Every year we forget this, but it is still true. Looking at the rankings is just a snapshot of time. On this date a year ago, the Chicago Cubs were number one on NL Central. The top team in the NL West (the division where the Giants and Dodgers ultimately won more than 105 games) was San Diego. , and the final champion Braves was under .500. In two months you will forget where everything was on May 24th.
So the ranking itself can be deceiving. There are many reasons for this, but there are two main reasons.
These two concepts are one of my favorite quick and dirty stats. Baseball Reference’s Simple Rating System. Taking into account both goals scored/allowed and the intensity of the schedule, this figure attempts to calculate the number of goals a team can expect to beat the average team in an average game. 1927 Yankees Expected to beat the average team by 2.1 points. Historically Terrible 2003 Tigers You are expected to lose that exact amount. You can tell who’s better and who’s worse than the rankings.
And that can tell us a lot now. So, using a simple rating system (and a little common sense), there are 4 teams that look better and 4 that look worse than what you see in the standings.
Giants (0.8 SRS)
The Giants are third in the NL West, and they were exactly in that position at this point last year. (And they ended up with 107 wins.) So I’m assuming the Giants fans aren’t too nervous, but then they should stop. The Giants’ fight tag stats match the actual stats, but they’ve also won games against every other team in the National League (Padres, Dodgers, Cardinals, Mets, Brewers). They are 5 1/2 games behind Padres despite having a higher SRS than Padres (0.6). Worth it, the Dodgers have only half a game left at the Padres, despite having the best SRS in baseball at 1.9.
Cardinals (0.8 SRS)
Now, you should explain a little bit about the last two Sundays of St. Louis Cardinals baseball. The Cardinals dominated the Giants and Pirates 33-10 over those two days, but to be fair they would have been 33-2 if they had pitched anyone other than Albert Pujols and Yadier Molina in the ninth of the game. Still, this contributed to the Cardinals currently making the second-best gap in the National League, despite being 2.5 games behind the Brewers in the NL Central. Another reason they are there? They played only 9 times with the Reds, Pirates and Cubs (7-2). Brewers played 18 times (13-5). The Cardinals have nine more fattening games than the Brewers.
Phillies (0.8 SRS)
Phyllis feel Like a team that should have a better record than that, SRS agrees very much. They are another team with an unbelievable scoring differential with a record under 0.500, but they also have a tight schedule. They’ve already played 7 games against the Dodgers (4-3, no less). They also played half of their 19 games against the top-ranked Mets. And they didn’t play in last-minute Washington.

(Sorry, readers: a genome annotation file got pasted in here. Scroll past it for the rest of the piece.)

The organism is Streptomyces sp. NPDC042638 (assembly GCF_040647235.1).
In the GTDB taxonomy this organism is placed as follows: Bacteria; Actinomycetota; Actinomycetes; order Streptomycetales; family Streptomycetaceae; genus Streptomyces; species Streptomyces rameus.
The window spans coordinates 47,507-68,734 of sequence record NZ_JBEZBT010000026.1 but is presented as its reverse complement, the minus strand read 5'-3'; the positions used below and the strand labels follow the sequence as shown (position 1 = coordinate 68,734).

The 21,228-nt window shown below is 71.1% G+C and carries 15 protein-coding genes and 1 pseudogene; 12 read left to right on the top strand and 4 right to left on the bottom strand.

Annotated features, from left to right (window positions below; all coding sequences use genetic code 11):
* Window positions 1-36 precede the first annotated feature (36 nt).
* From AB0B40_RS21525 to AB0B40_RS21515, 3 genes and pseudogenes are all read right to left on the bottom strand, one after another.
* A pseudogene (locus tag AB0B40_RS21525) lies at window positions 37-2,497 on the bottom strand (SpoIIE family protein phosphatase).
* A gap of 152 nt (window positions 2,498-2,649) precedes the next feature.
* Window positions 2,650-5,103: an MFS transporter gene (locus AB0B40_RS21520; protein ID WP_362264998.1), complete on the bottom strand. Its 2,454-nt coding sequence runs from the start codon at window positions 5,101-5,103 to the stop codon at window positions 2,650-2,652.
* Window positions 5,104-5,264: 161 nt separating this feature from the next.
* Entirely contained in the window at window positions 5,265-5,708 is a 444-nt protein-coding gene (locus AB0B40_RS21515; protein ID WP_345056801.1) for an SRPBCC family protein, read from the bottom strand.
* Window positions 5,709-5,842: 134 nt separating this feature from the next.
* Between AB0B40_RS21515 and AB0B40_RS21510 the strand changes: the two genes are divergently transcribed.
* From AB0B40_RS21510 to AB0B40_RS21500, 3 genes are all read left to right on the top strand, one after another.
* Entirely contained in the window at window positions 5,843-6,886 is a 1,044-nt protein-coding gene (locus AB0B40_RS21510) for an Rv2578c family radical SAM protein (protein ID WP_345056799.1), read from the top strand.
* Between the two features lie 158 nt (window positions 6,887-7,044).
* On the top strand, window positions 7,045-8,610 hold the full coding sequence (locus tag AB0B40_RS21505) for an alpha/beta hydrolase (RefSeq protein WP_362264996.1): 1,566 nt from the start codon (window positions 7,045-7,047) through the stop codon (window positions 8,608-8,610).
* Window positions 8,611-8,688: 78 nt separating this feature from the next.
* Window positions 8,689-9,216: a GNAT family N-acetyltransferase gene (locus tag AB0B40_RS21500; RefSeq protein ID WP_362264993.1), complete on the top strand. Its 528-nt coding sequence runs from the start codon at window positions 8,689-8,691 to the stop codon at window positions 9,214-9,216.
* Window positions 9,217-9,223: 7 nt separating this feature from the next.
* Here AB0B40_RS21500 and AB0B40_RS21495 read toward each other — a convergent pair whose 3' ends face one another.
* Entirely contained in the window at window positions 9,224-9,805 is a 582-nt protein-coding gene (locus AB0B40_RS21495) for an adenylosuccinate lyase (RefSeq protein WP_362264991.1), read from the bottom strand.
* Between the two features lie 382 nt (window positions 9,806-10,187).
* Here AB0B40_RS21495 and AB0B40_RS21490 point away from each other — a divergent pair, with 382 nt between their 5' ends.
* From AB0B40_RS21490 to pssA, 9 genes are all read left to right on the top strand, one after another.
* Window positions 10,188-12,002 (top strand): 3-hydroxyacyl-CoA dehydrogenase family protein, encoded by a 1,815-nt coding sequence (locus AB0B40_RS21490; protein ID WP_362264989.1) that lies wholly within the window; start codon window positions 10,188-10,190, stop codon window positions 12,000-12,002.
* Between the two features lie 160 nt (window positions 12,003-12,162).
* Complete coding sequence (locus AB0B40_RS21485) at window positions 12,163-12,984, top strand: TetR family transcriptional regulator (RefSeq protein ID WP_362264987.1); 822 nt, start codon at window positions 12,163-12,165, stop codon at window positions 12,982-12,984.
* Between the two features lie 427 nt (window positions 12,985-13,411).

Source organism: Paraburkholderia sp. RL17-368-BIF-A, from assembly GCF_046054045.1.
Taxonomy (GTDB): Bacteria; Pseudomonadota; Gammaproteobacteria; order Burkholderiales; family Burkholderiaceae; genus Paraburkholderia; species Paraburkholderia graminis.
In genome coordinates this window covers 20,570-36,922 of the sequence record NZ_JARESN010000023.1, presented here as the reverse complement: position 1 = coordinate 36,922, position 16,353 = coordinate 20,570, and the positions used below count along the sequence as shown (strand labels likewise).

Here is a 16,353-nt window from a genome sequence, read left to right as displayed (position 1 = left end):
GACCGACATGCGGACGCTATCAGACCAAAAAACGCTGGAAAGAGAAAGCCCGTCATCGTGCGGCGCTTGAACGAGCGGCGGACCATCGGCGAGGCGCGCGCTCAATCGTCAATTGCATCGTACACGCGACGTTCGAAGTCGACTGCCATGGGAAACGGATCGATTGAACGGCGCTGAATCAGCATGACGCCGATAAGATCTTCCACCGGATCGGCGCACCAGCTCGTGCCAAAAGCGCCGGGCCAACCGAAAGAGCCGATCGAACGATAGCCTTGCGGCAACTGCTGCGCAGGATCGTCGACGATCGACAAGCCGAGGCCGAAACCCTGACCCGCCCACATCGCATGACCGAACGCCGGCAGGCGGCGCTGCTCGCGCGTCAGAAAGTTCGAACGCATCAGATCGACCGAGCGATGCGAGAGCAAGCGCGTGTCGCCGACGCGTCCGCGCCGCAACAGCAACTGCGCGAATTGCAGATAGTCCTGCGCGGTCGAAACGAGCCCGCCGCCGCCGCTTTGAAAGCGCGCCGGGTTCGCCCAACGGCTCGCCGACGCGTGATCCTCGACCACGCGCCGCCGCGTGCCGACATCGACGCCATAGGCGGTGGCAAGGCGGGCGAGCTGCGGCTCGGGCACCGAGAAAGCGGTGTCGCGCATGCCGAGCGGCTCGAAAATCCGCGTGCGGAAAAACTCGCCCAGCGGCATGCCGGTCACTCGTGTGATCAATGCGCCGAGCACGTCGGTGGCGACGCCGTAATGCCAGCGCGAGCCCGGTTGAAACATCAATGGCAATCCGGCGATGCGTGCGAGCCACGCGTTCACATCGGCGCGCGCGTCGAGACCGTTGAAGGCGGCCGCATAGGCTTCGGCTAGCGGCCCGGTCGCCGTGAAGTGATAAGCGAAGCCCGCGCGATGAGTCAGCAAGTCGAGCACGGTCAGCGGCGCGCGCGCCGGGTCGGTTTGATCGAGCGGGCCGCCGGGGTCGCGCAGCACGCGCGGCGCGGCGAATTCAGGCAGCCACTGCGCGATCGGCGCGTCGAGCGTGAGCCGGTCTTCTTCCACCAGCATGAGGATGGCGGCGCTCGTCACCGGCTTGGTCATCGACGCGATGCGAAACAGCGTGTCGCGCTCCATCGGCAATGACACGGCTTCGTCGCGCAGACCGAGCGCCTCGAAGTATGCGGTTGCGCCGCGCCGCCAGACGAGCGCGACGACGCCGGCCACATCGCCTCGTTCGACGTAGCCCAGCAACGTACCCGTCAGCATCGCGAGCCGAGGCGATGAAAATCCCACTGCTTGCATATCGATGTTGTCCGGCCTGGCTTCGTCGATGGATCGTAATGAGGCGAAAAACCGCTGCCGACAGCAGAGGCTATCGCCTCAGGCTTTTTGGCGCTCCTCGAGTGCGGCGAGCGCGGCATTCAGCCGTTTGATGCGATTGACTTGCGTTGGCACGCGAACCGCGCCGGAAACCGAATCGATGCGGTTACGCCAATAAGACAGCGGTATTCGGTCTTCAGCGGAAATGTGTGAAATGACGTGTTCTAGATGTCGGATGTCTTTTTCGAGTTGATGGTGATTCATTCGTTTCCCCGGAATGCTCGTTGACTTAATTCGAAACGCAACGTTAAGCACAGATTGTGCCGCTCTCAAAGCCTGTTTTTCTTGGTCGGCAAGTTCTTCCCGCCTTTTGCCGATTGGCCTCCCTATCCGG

Marlins (0.6 SRS)
The Marlins are in fourth place, but better than their record. The issue here is not the schedule. Execution deployment. The Marlins dominated their opponents by 17 points, averaging 22-18 instead of 18-22. They simply need their luck to keep their balance in the second half. I don’t mean that will do Of course it happens. That alone would be the case in a just world.
Brewer (0.2 SRS)
The Brewers have had their best start in their 40-year history and are on their way to 103 wins. But on the schedule many with that As mentioned, they have played more than half of their matches against the Reds, Cubs, Pirates, Nationals and Orioles. They will soon have to face the Dodgers, Mets, Cardinals and more. They have been split 2-2 with the Cardinals so far. There are 4 more this weekend. And divisions can all come down to one-on-one matches.
Blue Jays (0.0 SRS)
So far the Blue Jays have been sputtering, but I have a feeling they’re still keeping their heads above the water. …and it will run soon. That could happen quite well, but they claim their Pythag numbers aren’t actually as good as they played. They are two games over 0.500, but under three games by Pythag numbers. Played the Yankees 9 times, the Astros 6 times, and the Wraith and Red Sox 10 times. And they never played Orioles.
Ray (0.0 SRS)
It is a generally held assumption that all advanced metrics should break in the direction of Rays. After all, how are they doing it? However, according to SRS, the Rays have been an average team this year. Their problem was schedule. They played nearly two-thirds of their matches with teams under .500, including the Cubs, A (7 appearances), Mariners, and Orioles (6 times). Meanwhile, they played only three times with the Blue Jays and never played against the Yankees. They need to beat the Yankees to win this division. They will have ample opportunity to do so.
White Sox (-0.6 SRS)
Despite all the astonishment at Tony La Russa and his management style this year, you would think this is a strong team that is losing by a narrow margin. But SRS thinks the White Sox are a below-average team. It’s actually worse than the Mariners, the Red Sox, and the Panting Cubs. (They have the same SRS as the Orioles.) Considering that most of the White Sox’s most injured players will return relatively soon, the fact that they are still above .500 and remain in this race is very important. I see it. Maybe La Russa is doing what yes anyway.